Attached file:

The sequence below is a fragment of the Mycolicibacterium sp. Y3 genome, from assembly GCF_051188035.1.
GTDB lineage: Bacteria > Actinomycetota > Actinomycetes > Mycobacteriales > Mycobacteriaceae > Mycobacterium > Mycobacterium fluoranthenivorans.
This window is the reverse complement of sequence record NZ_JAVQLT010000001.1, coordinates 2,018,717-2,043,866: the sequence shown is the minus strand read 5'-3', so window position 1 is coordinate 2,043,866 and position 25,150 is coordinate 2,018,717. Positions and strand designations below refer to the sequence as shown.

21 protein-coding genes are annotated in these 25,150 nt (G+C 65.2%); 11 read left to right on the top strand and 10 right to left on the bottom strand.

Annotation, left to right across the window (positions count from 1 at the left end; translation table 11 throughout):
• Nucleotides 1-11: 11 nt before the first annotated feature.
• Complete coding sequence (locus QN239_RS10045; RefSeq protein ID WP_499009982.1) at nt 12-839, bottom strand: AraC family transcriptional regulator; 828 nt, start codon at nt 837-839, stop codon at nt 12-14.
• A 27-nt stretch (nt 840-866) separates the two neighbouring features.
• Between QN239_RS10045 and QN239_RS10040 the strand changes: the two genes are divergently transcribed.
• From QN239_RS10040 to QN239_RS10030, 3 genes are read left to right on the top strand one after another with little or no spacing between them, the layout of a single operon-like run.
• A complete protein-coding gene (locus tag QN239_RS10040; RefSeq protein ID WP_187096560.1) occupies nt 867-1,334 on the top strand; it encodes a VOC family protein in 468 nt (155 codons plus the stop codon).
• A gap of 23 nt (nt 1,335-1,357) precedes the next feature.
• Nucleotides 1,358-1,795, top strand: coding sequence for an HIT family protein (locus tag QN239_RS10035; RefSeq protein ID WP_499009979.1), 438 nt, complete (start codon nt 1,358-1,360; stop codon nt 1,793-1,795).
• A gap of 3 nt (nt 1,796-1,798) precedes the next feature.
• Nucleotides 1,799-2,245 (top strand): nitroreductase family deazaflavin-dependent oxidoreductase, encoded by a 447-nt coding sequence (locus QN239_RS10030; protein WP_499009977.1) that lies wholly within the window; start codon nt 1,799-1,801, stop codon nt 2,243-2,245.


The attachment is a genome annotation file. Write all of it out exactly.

The sequence below is a fragment of the Mycolicibacterium sp. Y3 genome, from assembly GCF_051188035.1.
GTDB lineage: Bacteria > Actinomycetota > Actinomycetes > Mycobacteriales > Mycobacteriaceae > Mycobacterium > Mycobacterium fluoranthenivorans.
This window is the reverse complement of sequence record NZ_JAVQLT010000001.1, coordinates 2,018,717-2,043,866: the sequence shown is the minus strand read 5'-3', so window position 1 is coordinate 2,043,866 and position 25,150 is coordinate 2,018,717. Positions and strand designations below refer to the sequence as shown.

21 protein-coding genes are annotated in these 25,150 nt (G+C 65.2%); 11 read left to right on the top strand and 10 right to left on the bottom strand.

Annotation, left to right across the window (positions count from 1 at the left end; translation table 11 throughout):
• Nucleotides 1-11: 11 nt before the first annotated feature.
• Complete coding sequence (locus QN239_RS10045; RefSeq protein ID WP_499009982.1) at nt 12-839, bottom strand: AraC family transcriptional regulator; 828 nt, start codon at nt 837-839, stop codon at nt 12-14.
• A 27-nt stretch (nt 840-866) separates the two neighbouring features.
• Between QN239_RS10045 and QN239_RS10040 the strand changes: the two genes are divergently transcribed.
• From QN239_RS10040 to QN239_RS10030, 3 genes are read left to right on the top strand one after another with little or no spacing between them, the layout of a single operon-like run.
• A complete protein-coding gene (locus tag QN239_RS10040; RefSeq protein ID WP_187096560.1) occupies nt 867-1,334 on the top strand; it encodes a VOC family protein in 468 nt (155 codons plus the stop codon).
• A gap of 23 nt (nt 1,335-1,357) precedes the next feature.
• Nucleotides 1,358-1,795, top strand: coding sequence for an HIT family protein (locus tag QN239_RS10035; RefSeq protein ID WP_499009979.1), 438 nt, complete (start codon nt 1,358-1,360; stop codon nt 1,793-1,795).
• A gap of 3 nt (nt 1,796-1,798) precedes the next feature.
• Nucleotides 1,799-2,245 (top strand): nitroreductase family deazaflavin-dependent oxidoreductase, encoded by a 447-nt coding sequence (locus QN239_RS10030; protein WP_499009977.1) that lies wholly within the window; start codon nt 1,799-1,801, stop codon nt 2,243-2,245.